• A pair of Bayesians playing this coordination game who have a prior over have no need for randomization, independent or joint. The goal of achieving a high expected utility regardless of most clearly makes sense if is selected adversarially (to maximize regret). It also makes sense if the environment is hard to model in a way that makes selection of a policy with a low rate of "ties" difficult. The comparison between the shared randomness solution and the Bayesian solution is similar to the comparison between randomized Quicksort and a "Bayesian" variant of Quicksort that selects pivots based on some expected distribution of inputs. While the Bayesian solution works better than the randomized solution when the prior over the input distribution is accurate, the randomized solution is simpler, is amenable to proofs, and works well even under adversarial conditions.

Where to go from here? Roughly, my overall "plan" for formal decision theory consists of 3 steps:

1. Solve Cartesian cooperative decision theory problems where players reason about each other using something like reflective oracles.

2. Extend the solution in 1 to Cartesian multiplayer game theory problems where players have different utility functions and reason about each other using something like reflective oracles.

3. Extend the solution in 2 to a logically uncertain naturalized setting.

Step 1 has still not been solved. Previous writing on this includes this post which studies a setting with a single memoryless player (which is similar to a set of players who have the same utility function). The post shows (redundantly with the paper introducing the absent-minded driver problem as I later found out) that, if the player's policy is globally optimal (i.e. it achieves the highest possible expected utility), then all actions that might be taken by that policy are CDT-optimal, assuming SIA probabilities. This second condition is a local optimality condition, so the post shows that global optimality implies local optimality.

It would be highly desirable to find a similar but different local optimality property that implies a global optimality property. That would essentially be a way of deriving collective self-interest from individual self-interest when individuals have the same utility function and common priors.

As this current post shows, the globally optimal policy is discontinuous as a function of the utilities involved, and no continuous approximation always yields a near-optimal expected utility. I expect this to hinder attempts to derive global optimality from local optimality, as it implies there is a valley of bad policies between decent policies and good ones.

Introducing shared randomness here may help by preserving continuity. So a natural next step is to find useful local optimality properties in a cooperative setting where players have shared randomness.

Appendix: extension to arbitrary normal-form cooperative games

The solution described in the section on claim 2 can be extended to arbitrary normal-form cooperative games where the players receive only noisy observations of the payoffs. Reading this appendix (which takes up the rest of this post) is unnecessary for understanding the main point of this post.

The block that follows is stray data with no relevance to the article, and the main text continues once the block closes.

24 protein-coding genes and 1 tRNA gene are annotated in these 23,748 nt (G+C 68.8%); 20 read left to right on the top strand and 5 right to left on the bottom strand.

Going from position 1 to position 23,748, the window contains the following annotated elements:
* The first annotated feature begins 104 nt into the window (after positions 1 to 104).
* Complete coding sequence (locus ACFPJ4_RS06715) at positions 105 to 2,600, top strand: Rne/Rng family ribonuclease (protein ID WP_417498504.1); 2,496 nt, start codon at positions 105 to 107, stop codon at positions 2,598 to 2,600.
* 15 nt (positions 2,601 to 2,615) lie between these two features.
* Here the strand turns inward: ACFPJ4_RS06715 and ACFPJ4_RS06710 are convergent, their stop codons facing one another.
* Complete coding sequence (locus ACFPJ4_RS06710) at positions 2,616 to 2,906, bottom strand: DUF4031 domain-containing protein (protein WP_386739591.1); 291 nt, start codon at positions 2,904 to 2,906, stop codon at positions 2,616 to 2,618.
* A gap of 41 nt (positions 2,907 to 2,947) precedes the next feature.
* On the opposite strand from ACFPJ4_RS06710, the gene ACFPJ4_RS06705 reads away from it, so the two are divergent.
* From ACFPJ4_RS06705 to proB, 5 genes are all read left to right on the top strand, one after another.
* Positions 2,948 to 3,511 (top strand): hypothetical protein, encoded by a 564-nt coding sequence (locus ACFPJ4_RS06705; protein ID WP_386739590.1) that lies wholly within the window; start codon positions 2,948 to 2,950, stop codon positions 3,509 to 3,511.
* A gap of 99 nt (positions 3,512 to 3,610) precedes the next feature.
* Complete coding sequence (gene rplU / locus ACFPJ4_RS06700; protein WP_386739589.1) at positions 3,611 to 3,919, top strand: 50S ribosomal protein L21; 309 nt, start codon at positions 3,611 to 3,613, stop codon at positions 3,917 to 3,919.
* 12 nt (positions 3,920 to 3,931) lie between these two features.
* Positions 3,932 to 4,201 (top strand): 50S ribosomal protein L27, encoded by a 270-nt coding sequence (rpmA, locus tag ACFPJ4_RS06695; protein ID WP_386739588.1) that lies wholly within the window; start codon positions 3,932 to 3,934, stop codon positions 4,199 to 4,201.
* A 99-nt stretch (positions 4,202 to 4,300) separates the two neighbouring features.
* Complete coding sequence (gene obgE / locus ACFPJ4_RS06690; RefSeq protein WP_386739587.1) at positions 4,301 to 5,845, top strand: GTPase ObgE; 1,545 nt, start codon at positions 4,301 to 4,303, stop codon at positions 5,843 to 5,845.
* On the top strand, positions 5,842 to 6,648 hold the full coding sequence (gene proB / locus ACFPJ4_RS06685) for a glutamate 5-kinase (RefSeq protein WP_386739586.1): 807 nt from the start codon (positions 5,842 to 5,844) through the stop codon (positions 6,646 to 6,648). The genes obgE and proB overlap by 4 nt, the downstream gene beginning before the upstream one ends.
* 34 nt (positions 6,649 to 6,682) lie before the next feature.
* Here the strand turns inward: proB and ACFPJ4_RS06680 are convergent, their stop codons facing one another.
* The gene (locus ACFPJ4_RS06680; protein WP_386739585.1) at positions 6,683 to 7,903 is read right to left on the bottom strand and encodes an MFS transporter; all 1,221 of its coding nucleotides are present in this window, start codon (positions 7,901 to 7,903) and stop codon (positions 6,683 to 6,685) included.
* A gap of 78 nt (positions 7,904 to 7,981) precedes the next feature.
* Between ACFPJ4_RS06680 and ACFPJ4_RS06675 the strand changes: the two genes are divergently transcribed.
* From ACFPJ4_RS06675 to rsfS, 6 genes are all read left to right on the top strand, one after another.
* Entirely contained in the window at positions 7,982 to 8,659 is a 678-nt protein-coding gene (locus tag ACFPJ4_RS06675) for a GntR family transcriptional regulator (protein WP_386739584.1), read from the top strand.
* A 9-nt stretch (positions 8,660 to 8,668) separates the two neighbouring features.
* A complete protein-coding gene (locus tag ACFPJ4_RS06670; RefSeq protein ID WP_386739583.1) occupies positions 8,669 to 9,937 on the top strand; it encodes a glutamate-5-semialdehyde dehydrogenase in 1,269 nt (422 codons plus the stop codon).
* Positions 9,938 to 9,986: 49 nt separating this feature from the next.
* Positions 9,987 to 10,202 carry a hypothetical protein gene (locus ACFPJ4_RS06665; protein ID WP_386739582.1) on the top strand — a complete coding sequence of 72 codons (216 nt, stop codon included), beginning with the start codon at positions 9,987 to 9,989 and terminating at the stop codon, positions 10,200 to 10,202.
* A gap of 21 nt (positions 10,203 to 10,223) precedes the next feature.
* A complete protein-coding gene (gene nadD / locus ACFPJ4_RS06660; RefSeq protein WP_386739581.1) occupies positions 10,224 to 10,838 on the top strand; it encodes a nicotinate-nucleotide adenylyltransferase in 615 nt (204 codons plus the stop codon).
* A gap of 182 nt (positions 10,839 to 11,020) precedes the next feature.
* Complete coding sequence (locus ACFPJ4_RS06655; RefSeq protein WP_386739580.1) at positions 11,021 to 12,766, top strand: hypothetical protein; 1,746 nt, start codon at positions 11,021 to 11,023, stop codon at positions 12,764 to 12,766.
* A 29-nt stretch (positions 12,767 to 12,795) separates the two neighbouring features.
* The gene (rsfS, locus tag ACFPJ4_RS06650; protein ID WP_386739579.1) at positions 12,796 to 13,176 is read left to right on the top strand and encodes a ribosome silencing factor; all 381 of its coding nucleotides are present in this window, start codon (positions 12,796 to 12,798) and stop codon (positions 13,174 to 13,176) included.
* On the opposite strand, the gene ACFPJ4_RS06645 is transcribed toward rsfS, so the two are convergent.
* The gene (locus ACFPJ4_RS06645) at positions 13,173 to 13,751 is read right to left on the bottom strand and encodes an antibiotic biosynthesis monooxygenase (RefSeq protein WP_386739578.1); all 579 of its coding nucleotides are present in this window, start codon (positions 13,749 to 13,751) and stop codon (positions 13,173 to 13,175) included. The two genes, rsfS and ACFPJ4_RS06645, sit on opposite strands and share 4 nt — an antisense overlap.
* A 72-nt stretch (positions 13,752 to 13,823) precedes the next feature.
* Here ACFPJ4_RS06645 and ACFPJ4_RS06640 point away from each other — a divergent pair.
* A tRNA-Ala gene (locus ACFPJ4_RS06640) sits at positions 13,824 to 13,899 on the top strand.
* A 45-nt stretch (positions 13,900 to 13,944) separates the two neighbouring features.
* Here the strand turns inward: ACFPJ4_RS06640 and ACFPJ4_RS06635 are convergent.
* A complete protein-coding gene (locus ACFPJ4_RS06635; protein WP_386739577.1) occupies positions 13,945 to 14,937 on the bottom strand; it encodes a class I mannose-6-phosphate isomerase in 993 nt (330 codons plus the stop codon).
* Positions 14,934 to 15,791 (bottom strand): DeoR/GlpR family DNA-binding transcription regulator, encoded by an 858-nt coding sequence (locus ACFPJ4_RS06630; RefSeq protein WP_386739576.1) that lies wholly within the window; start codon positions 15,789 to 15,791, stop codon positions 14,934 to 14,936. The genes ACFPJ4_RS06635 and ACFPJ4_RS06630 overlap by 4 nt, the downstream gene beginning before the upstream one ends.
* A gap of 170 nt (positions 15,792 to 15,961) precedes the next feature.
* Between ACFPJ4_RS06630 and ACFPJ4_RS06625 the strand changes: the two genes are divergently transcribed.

Let be the number of players, be player 's set of actions, and be the shared unknown utility function over strategy profiles, whose minimum value is and whose maximum value is .

Fix . Let be a "perturbed" version of that player observes; it must satisfy the property that for any strategy profile , .

To define the policies, we will first number the strategy profiles arbitrarily where . Let be some number to be determined later. For , define

.

This defines, given any , a probability distribution over strategy profiles, since . Specifically, the distribution is a softmax. This distribution is more likely to select strategy profiles that considers better, but has some chance of selecting every strategy profile.

Players will sample from this distribution using a source of shared randomness, . Define

Now note that , i.e. is distributed according to . Define policies . That is, player will play their appropriate action for strategy profile number .

Roughly, we will now show 2 properties that are sufficient to establish that these policies are near-optimal:

  • With high probability, the players play according to , i.e. for all , .
  • The strategy profile is near-optimal in expectation, i.e. is close to .

Players play according to with high probability

First, we will show that, for all and , is close to .

For all , since , we have

.

Therefore, for all ,

.

By identical logic,

.

Now we will bound .

For it to be the case that , it must be the case that for some ,

which implies

Due to the bound on , the measure of this hull is at most . Furthermore, there are hulls of this form (one for each value), so the total measure of these hulls is at most .

So, player chooses action with probability at least . Thus, by the union bound, the players jointly choose the actions with probability at least .

is near-optimal in expectation

First we will prove a lemma.

Softmax lemma: For any and vector of length ,

.

Proof:

Let be the maximum of . Now:

For any , we have . Therefore for any , . By exponentiating both sides, .

Applying this to the term from the previous inequality:

At this point we have

.

At this point the implication is straightforward. Since is distributed according to , we have

.

Proving the result from these facts

At this point we have:

  • Players play according to with probability at least .
  • .

The first fact lets us quantify the expected difference between and . Since these random variables are equal with probability at least , and their difference is bounded by , their expected difference is at most .

Combining this with the second inequality:

To minimize , set

This yields:

Now note that

Due to the fact that and ,

.

Because for any , , we have

.

By combining inequalities and equalities so far:

.

The expected suboptimality goes to 0 as approaches 0.